energy to build up new cells and lean muscle. Catabolism occurs when the body exhausts its energy reserves and breaks down lean muscle tissue. This often occurs when the body is subjected to extreme stress, such as the intense physical demands faced by athletes, the high pressure experienced by dot com executives as the NASDAQ loses 50% of its value, or a personal trauma such as the death of a loved one. AdaptaPhase II is synergistic blend of ingredients designed to help the body overcome that exhausted or tired feeling that is experienced by people under such extreme stress. The formula includes soy protein isolate, Rhaponticum carthinoides, Tribulus
Terrestris, and Adjuga turkistanica. These ingredients exert profound energizing, anabolic, muscle-building effects. This product is best used in cycles, with each cycle lasting 10 days with a break of two to three weeks between each 10 day cycle. Dosages range from 4-10 capsules per day depending upon the individuals weight and the amount of physical or psychological stress that individual is undergoing.

Adrenal Exhaustion
The third stage of the GAS, adrenal exhaustion, is often more difficult to resolve. Adrenal exhaustion involves a depletion of energy reserves and a loss of resilience. Symptomatic signs of adrenal exhaustion can be as diverse as fatigue, nervousness, anxiety, severe PMS, depression, brain fog, carbohydrate cravings, allergies, muscular pain and tenderness, joint pain and irritable bowel syndrome. The goal of nutritional therapy in this situation is to restore the natural, diurnal release of normal levels of cortisol. The theory is if you provide the body with a small amount of a cortisol-like substance, the adrenal glands can take a rest and have an opportunity to regenerate. Then normal cortisol production will be restored.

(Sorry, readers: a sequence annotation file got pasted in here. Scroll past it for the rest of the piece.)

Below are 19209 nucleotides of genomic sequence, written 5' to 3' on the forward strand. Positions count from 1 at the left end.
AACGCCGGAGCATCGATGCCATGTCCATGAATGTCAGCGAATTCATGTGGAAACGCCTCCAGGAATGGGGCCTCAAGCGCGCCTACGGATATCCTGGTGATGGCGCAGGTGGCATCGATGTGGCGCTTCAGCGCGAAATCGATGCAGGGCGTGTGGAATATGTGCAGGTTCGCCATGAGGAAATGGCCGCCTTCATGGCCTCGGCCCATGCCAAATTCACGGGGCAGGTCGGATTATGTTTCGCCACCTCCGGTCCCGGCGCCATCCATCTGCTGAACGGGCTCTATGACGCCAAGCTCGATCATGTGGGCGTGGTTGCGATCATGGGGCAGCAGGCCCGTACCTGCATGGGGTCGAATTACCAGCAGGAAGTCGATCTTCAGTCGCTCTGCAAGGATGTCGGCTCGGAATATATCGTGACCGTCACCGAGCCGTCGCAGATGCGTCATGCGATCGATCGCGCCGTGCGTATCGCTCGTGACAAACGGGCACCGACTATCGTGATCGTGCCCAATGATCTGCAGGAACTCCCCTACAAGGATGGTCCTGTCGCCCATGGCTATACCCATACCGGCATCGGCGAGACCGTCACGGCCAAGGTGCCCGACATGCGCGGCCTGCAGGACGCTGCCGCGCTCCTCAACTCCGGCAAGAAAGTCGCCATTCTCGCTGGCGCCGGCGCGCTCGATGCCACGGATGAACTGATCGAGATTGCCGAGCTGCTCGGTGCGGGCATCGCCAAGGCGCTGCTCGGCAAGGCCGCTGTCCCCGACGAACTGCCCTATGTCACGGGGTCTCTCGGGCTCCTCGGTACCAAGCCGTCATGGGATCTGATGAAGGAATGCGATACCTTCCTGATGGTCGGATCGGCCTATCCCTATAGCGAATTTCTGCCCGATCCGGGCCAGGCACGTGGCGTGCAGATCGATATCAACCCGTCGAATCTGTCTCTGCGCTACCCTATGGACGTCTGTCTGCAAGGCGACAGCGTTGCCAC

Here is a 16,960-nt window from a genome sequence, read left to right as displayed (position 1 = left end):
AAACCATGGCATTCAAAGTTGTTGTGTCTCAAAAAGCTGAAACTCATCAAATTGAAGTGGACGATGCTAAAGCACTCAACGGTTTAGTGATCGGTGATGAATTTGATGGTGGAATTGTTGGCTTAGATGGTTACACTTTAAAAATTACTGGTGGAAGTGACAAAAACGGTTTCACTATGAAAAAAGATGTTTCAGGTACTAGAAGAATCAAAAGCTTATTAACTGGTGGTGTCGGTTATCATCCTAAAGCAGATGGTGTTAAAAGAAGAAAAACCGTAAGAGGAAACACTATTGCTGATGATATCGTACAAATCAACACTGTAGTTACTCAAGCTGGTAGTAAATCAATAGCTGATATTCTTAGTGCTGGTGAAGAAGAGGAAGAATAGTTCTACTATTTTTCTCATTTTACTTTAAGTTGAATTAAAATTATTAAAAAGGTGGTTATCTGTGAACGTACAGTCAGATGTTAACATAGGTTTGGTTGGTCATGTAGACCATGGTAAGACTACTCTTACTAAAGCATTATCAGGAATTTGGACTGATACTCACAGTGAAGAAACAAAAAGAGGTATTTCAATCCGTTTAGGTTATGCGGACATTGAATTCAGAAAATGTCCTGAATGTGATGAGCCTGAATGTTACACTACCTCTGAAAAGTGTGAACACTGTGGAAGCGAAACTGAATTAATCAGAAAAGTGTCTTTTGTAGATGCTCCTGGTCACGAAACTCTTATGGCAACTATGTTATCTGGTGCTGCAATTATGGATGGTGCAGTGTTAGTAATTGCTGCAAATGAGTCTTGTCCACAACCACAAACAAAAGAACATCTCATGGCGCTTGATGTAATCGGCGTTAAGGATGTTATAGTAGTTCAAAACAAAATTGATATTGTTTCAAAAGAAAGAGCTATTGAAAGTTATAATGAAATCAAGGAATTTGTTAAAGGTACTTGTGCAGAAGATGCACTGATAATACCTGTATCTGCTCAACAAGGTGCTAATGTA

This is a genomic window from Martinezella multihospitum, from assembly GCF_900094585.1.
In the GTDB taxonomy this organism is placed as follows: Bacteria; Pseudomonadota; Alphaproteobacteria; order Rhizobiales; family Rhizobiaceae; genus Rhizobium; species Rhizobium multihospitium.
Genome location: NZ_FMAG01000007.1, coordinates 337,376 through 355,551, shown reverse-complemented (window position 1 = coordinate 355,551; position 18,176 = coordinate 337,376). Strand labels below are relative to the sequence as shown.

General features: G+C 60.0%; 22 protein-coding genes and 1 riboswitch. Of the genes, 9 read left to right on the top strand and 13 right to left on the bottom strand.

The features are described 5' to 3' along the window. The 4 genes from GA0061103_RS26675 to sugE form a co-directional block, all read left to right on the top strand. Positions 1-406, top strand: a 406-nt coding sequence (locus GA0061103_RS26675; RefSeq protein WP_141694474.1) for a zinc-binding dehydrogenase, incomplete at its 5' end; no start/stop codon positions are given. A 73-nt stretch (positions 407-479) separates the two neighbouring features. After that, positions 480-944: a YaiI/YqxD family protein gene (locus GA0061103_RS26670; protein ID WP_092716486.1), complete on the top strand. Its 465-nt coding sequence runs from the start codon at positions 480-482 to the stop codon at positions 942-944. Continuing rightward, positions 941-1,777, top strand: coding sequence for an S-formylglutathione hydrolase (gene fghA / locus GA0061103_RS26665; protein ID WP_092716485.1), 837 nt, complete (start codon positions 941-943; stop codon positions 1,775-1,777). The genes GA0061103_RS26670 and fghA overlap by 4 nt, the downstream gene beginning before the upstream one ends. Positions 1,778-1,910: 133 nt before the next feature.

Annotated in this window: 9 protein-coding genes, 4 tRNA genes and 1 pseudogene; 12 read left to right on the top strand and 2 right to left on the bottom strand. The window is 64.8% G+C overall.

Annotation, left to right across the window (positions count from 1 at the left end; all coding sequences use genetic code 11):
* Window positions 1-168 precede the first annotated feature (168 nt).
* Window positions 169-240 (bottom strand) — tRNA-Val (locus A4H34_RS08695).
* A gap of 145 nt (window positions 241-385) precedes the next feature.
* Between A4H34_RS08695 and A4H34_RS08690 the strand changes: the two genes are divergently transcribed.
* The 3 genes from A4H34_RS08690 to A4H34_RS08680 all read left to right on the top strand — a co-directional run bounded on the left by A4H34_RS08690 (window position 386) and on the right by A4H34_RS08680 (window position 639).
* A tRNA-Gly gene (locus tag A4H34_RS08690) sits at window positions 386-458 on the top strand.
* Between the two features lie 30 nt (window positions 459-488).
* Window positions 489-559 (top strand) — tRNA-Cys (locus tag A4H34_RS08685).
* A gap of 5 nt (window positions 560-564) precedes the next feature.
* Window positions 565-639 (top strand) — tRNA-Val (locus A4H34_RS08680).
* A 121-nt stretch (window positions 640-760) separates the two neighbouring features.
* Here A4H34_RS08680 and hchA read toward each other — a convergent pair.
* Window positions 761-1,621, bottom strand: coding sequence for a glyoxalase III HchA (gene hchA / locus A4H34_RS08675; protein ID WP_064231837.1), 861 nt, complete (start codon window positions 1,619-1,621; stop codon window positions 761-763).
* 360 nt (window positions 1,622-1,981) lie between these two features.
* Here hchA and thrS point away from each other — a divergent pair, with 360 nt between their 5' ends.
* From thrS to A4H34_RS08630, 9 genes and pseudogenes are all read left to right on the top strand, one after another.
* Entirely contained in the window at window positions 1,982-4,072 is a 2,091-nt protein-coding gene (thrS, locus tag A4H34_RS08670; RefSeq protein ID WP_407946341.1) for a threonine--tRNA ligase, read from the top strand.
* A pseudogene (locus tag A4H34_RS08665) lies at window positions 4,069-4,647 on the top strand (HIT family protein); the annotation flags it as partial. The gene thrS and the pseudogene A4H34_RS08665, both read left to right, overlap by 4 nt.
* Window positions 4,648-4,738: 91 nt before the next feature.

CortiTrophin is a combination of adrenal concentrate and glycyrrhizinate. Glycyrrhizinate is a natural cortisol-mimicking extract from licorice. Taking a small amount
of CortiTrophin 25-100 mgs/day can be beneficial in treating symptoms of adrenal exhaustion and can provide significant relief from the symptoms of chronic fatigue and fibromyalgia. To best mimic the bodys own physiology, CortiTrophin should be taken on an empty stomach, first thing in the morning. If a second dose is required, it should be taken before lunch. Since CortiTrophin mimics the action of cortisol, one should be very judicious in using it. It should only be used intermittently and if any adverse effects occur, such as water retention or elevated blood pressure, use should be discontinued imwww.ely.